Just the mention of “Prop. 13” recalls the victorious image of Howard Jarvis celebrating the landmark property tax reform law that voters passed in 1978.
Some have called it the “third rail” of California politics.
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So, why is it back on the March 3 ballot?
To be fair, this Proposition 13 is different, asking voters to approve $15 billion in school and college construction bonds. Coincidentally, the tax crusader group bearing Howard Jarvis’ name is in the middle of this one, too, opposing the measure.
Which begs the question: Should well-known propositions, best identified by a number (think Prop. 187 as another example) be retired to avoid confusion? And, how are proposition numbers determined anyway?
I asked Secretary of State Alex Padilla’s office. They pointed to a state law implemented in 1998. Propositions numbers rotate, starting with ‘1’, in a 10-year cycle. Hence, there is likely to be a Prop. 13 every 10 years. The numbers can go as high as there are propositions in a given 10-year period before resetting in years that end in ‘8.’
Which means, no, the numbers cannot be retired.
A Brief Proposition Counting History
The 1996 bill, AB 3092, shorted the cycle for proposition numbers to reset from 20 years to 10. The 20-year cycle of resetting numbers started with the November 1982 election.
Prior to November 1982, proposition numbers reset every primary and general election, meaning there could be two “Prop. 1” a year.
Since the famous 1978 Prop. 13, it has appeared on the ballot three other times:
— 1982’s Prop. 13, changing the state’s water code, failed with 65% voting no.
— 2000’s Prop. 13, regarding a drinking water bond, passed with 64%.
— 2010’s Prop 13, which prevented seismic retrofitting of buildings from adding to property tax value, passed with 85%.
Expect the next Prop. 13 in 2028 or 2030.
Anti-Dyer Fund Gets Two Big Contributions
The independent expenditure committee bent on defeating Jerry Dyer for Fresno mayor received another chunk of change.
The State Building and Construction Trades Council of California Independent Expenditure PAC contributed $25,000 to the Rising Together, No on Dyer for Mayor 2020 fund. And Fresno City Councilman Miguel Arias contributed $20,000 from his campaign account to the IE committee.
While the construction worker union may want to see Dyer go down, several of the unions representing City Hall workers cast their lot (and money) with Dyer.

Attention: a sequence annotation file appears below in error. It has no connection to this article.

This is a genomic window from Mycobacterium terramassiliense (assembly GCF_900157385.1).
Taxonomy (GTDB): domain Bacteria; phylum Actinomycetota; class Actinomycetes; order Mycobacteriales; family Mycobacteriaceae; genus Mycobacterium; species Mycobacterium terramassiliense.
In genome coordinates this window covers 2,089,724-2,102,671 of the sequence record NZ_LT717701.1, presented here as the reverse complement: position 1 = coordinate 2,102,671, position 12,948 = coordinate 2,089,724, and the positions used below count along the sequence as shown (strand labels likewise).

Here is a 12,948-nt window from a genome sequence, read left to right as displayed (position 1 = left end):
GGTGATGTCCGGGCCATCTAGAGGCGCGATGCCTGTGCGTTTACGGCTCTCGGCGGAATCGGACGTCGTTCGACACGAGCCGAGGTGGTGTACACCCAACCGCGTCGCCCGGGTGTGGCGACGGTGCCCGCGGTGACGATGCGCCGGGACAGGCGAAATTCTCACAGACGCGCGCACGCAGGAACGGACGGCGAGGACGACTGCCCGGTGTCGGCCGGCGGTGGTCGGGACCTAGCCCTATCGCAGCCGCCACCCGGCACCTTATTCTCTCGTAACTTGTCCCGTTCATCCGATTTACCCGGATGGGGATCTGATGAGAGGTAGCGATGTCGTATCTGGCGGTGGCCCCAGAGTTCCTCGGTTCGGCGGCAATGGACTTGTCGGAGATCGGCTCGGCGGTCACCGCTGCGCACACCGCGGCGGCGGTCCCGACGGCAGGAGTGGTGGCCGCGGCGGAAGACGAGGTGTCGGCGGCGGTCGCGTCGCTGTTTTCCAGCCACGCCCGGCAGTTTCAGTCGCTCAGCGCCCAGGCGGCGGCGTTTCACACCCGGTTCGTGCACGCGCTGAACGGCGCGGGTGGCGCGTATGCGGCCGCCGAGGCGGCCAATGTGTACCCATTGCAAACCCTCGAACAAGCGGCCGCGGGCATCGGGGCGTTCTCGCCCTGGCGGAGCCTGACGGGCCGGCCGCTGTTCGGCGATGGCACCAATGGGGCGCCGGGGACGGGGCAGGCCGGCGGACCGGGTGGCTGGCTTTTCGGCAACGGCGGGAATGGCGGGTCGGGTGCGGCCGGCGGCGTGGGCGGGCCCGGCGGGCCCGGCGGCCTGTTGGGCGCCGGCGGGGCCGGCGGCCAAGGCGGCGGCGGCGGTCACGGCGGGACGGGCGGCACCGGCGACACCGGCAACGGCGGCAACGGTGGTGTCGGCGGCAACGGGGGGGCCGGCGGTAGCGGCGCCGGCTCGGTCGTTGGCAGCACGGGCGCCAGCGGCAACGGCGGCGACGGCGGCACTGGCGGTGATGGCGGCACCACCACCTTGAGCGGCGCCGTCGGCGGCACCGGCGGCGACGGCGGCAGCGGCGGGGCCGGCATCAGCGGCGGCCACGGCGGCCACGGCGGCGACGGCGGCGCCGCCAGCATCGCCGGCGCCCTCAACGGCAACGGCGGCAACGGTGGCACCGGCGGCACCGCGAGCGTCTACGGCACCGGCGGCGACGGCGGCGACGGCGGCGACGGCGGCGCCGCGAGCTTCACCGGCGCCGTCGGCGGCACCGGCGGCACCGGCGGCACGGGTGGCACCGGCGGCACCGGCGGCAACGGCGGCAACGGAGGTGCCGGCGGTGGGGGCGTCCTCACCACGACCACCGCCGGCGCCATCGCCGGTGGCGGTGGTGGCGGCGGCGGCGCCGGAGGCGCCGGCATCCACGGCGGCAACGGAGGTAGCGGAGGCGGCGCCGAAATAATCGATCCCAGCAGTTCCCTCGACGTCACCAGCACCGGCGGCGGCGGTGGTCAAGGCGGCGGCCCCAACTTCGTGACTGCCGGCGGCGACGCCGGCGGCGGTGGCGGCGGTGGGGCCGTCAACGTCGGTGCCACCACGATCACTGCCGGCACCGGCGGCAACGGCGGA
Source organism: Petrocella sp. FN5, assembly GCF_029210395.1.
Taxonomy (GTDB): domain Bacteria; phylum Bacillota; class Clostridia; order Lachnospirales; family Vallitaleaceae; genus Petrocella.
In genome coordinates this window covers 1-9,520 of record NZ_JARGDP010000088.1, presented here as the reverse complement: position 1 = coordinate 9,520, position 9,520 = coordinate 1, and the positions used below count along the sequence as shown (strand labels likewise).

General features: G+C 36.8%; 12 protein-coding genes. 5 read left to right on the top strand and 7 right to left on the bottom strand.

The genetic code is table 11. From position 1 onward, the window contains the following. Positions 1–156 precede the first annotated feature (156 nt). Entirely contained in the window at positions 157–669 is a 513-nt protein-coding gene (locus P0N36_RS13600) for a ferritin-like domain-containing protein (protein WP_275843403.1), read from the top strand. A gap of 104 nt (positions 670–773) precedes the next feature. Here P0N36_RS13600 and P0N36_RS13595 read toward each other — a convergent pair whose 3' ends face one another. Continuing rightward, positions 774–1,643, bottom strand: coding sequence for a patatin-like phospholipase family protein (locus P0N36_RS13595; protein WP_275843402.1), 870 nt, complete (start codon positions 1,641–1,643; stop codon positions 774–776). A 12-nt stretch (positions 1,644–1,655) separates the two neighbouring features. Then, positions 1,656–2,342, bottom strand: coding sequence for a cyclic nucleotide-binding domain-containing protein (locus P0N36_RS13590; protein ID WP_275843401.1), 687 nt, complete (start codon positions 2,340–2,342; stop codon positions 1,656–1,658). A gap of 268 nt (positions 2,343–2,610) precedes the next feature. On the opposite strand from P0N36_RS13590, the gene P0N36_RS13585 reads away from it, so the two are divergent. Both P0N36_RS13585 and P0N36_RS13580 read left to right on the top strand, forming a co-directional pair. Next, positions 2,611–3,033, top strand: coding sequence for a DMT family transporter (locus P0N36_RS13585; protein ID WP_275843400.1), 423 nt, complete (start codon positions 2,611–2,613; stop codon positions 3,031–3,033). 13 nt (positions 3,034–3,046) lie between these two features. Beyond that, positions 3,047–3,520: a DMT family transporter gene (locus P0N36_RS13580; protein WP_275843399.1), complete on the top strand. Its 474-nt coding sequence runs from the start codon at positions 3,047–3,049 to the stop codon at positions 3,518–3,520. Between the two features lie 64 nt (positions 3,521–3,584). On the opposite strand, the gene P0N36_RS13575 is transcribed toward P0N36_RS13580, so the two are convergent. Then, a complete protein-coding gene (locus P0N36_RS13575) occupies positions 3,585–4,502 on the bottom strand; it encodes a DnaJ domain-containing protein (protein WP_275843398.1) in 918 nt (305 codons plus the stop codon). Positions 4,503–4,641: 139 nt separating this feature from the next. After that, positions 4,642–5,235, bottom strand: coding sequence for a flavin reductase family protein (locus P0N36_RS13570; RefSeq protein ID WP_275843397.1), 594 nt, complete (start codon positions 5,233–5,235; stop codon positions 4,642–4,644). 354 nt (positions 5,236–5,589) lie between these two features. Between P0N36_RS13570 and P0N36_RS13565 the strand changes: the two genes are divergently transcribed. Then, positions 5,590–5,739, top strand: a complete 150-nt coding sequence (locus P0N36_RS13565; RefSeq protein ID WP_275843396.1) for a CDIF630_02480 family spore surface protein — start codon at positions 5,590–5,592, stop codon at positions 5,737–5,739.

Dyer and the other top challenger for mayor, Andrew Janz, will be at the same time and the same place for at least the third time this election cycle. They meet Monday at a lunchtime forum hosted by the Fresno Rotary. It takes place at noon at the Cornerstone Conference Center. Registration is required.
A fourth time is unlikely to happen at the Fresno 4 All forum 6 p.m. Thursday at the Saint James Episcopal Cathedral (4147 E. Dakota in Fresno).
Janz says he’ll be there; a representative for Dyer says it is unlikely he’ll participate.
Immigrant Affairs Committee Meets
Nearly a year after the city council came up with the idea, the Fresno Immigrant Affairs Committee held its first meeting Tuesday night.
— Samuel Molina
The board of 15 members selected Samuel Molina as its chairman. Molina is the state director for Mi Familia Vota.
The group discusses the upcoming U.S. Census and advised the city take a proactive approach to notify residents of the nationwide headcount. This would include public service announcements, commercials, and billboards.
Guillermo Moreno, a board member and conservative radio talk show host, made a motion to disband the committee after three meetings. It was rejected.
The next meeting is scheduled for March 12.
Cox Takes Brunt of Pelosi Stunt
Congressman TJ Cox (D-Fresno) received a lot of angry phone calls regarding House Speaker Nancy Pelosi (D-San Francisco) publicly ripping apart a copy of President Donald Trump’s State of the Union speech.
It’s not that Cox’s constituents were made at him. According to his press secretary on Twitter, it was a matter of one transposed digit of their respective phone numbers.
I heard Speaker Pelosi did a thing last night.
Her office is: (202) 225-4965
My office is: (202) 225-4695
We’re getting a lot of calls from people so enraged they can’t dial a phone number correctly.
— Joel (@kasnetz) February 5, 2020
Streamlined Re-registration Bill Awaits Governor’s Signature
SB 207, authored by state Sen. Melissa Hurtado (D-Sanger), would make it easier for voters to re-register because they either want to switch parties or they moved.
The bill passed the Assembly and state Senate, and awaits Gov. Gavin Newsom’s signature. A provision in the bill would have it take effect immediately, in time for the March 3 election.
According to Hurtado, the bill would streamline the re-registration process, saving the voter time and frustration.
Under California’s new voting laws, anyone can register through the end of Election Day, even changing parties. But, it’s a process and one that Hurtado’s bill hopes to make easier.
With the state’s “top-two” primary system, any voter regardless of party registration, can vote in most contests — except for president and the party’s central committee which is reserved for voters of that party only. Each party has its own rules whether non-party members can vote (Democrats allow no party preference voters in, Republicans do not). That still requires a request for the correct ballot.